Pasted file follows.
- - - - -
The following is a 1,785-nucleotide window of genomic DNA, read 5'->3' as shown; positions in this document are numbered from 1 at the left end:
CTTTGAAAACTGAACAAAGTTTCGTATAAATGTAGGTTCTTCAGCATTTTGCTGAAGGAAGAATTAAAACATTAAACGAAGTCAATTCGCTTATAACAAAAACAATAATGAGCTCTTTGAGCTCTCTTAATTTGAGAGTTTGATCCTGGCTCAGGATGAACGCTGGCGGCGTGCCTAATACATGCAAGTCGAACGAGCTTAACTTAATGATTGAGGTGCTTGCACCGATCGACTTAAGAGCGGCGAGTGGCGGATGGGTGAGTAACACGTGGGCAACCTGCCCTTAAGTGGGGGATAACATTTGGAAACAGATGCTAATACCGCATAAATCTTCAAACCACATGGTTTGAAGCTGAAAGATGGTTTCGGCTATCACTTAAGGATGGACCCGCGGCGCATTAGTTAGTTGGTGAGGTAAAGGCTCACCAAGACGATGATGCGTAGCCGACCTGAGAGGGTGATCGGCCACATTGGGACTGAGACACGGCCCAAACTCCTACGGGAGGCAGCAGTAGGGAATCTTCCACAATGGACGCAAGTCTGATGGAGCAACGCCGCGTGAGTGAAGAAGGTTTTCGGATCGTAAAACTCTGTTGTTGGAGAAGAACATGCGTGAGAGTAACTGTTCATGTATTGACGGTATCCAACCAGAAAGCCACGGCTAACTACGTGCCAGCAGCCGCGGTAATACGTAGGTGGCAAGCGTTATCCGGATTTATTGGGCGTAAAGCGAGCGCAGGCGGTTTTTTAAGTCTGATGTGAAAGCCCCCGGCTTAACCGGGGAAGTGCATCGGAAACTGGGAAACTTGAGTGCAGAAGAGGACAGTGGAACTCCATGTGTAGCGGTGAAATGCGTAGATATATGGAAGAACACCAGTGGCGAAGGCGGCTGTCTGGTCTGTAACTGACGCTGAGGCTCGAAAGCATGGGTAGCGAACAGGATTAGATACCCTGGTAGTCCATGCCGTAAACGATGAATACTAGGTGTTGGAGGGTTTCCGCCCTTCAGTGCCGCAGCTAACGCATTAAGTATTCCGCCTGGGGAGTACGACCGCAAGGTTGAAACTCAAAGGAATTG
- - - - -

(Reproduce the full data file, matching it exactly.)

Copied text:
The following is a 1,785-nucleotide window of genomic DNA, read 5'->3' as shown; positions in this document are numbered from 1 at the left end:
CTTTGAAAACTGAACAAAGTTTCGTATAAATGTAGGTTCTTCAGCATTTTGCTGAAGGAAGAATTAAAACATTAAACGAAGTCAATTCGCTTATAACAAAAACAATAATGAGCTCTTTGAGCTCTCTTAATTTGAGAGTTTGATCCTGGCTCAGGATGAACGCTGGCGGCGTGCCTAATACATGCAAGTCGAACGAGCTTAACTTAATGATTGAGGTGCTTGCACCGATCGACTTAAGAGCGGCGAGTGGCGGATGGGTGAGTAACACGTGGGCAACCTGCCCTTAAGTGGGGGATAACATTTGGAAACAGATGCTAATACCGCATAAATCTTCAAACCACATGGTTTGAAGCTGAAAGATGGTTTCGGCTATCACTTAAGGATGGACCCGCGGCGCATTAGTTAGTTGGTGAGGTAAAGGCTCACCAAGACGATGATGCGTAGCCGACCTGAGAGGGTGATCGGCCACATTGGGACTGAGACACGGCCCAAACTCCTACGGGAGGCAGCAGTAGGGAATCTTCCACAATGGACGCAAGTCTGATGGAGCAACGCCGCGTGAGTGAAGAAGGTTTTCGGATCGTAAAACTCTGTTGTTGGAGAAGAACATGCGTGAGAGTAACTGTTCATGTATTGACGGTATCCAACCAGAAAGCCACGGCTAACTACGTGCCAGCAGCCGCGGTAATACGTAGGTGGCAAGCGTTATCCGGATTTATTGGGCGTAAAGCGAGCGCAGGCGGTTTTTTAAGTCTGATGTGAAAGCCCCCGGCTTAACCGGGGAAGTGCATCGGAAACTGGGAAACTTGAGTGCAGAAGAGGACAGTGGAACTCCATGTGTAGCGGTGAAATGCGTAGATATATGGAAGAACACCAGTGGCGAAGGCGGCTGTCTGGTCTGTAACTGACGCTGAGGCTCGAAAGCATGGGTAGCGAACAGGATTAGATACCCTGGTAGTCCATGCCGTAAACGATGAATACTAGGTGTTGGAGGGTTTCCGCCCTTCAGTGCCGCAGCTAACGCATTAAGTATTCCGCCTGGGGAGTACGACCGCAAGGTTGAAACTCAAAGGAATTG